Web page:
In Europe, unlike Uganda they have the technical know how, technology, industrial infrastructure and the skilled manpower.
Is Europe failing – my answer is an absolute no.

What is happening in Europe is a situation where negative growth is taking place, but the real value of wages has been increasing. Workers and consumers may feel as if the economy is getting worse.
In Hungry, Poland, Albania the industrial structure has never been better since firms and companies that have migrated to china from Europe are actually relocating here.Negative growth in European countries is causing adjustment in wages and hence lowering production costs in the long run.

NRM’s divestment from major industrial infrastructure spelled doom for this country. And the only way this country can be resurrected is to reanalyses the debacle and the government start reinvesting in all meaningful industrial infrastructure they eliminated in the fundamental change.

But even then, it will be difficult to do the above unless there is total reorganisation of all our urban areas, fully equipped with the necessary infrastructure (proper urban planning infrastructure and national roads, electricity, landlines phones, internet facilities, commercial buildings, cheap transport infrastructures, skilled and competent work force, workers housing, ware houses, produce marketing agencies, produce storage facilities).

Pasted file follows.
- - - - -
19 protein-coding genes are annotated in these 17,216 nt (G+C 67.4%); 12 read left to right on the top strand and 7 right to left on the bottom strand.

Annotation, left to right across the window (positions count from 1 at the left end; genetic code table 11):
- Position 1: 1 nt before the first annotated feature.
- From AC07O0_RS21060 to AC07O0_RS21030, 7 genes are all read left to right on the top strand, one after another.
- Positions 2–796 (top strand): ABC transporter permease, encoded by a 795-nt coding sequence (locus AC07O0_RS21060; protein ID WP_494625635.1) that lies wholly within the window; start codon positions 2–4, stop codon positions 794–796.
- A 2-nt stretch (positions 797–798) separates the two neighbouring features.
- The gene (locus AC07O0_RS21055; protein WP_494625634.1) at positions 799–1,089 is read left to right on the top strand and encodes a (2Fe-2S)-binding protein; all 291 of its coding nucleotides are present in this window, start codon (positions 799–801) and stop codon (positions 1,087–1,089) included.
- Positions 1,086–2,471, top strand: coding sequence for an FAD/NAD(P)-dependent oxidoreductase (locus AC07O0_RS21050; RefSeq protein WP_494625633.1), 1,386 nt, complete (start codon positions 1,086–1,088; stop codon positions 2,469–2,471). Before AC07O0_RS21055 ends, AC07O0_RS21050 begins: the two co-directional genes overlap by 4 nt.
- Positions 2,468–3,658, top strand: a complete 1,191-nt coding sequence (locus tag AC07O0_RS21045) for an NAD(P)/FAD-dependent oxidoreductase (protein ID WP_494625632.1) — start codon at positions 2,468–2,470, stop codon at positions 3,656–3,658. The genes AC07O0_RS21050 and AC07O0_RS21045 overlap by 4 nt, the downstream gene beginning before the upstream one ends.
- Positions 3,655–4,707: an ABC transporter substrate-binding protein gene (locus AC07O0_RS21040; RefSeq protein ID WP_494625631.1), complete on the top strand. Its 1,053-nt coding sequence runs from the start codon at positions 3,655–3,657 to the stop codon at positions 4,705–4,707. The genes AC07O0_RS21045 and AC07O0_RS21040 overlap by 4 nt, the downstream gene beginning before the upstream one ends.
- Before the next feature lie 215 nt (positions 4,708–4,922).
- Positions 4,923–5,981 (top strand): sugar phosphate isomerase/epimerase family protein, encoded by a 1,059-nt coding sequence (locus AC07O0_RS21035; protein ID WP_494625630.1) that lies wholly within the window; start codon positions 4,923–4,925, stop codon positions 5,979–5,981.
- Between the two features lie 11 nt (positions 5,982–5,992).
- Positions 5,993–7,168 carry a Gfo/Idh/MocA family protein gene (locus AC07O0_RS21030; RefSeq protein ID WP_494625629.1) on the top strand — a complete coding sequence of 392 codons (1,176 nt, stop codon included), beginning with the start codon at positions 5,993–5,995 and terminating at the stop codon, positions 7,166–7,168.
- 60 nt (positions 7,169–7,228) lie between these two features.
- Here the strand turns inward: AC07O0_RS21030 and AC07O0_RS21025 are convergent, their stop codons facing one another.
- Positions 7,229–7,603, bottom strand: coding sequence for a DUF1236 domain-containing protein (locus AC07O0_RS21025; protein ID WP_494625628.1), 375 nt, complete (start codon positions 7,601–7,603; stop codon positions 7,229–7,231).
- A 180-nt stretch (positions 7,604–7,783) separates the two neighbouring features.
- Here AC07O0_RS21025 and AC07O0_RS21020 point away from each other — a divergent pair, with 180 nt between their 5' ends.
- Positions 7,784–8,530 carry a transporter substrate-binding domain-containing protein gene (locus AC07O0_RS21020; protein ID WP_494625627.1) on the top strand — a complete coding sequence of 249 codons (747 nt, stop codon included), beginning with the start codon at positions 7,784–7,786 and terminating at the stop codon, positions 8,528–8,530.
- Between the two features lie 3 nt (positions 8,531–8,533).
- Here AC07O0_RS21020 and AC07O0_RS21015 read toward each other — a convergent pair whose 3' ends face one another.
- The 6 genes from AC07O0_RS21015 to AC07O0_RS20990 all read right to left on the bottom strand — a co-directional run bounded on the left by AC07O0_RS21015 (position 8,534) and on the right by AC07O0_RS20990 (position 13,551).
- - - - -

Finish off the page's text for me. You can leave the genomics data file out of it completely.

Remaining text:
Sorry to note that the social fabric that NRM has created is lumpen therefore will never be able to develop this country. It is too late.
For instance if you close down Nytil textiles (negative development) there is a positive economic development in alternative sectors like used cloth imports which are taxed in millions of shillings to bring about the 8% growth.

Light industries include the manufacture of; clothes, shoes, furniture, consumer electronics and home appliances. So far none is actually manufacture for even NRM politicians are no longer sleeping on beds made from Uganda trees!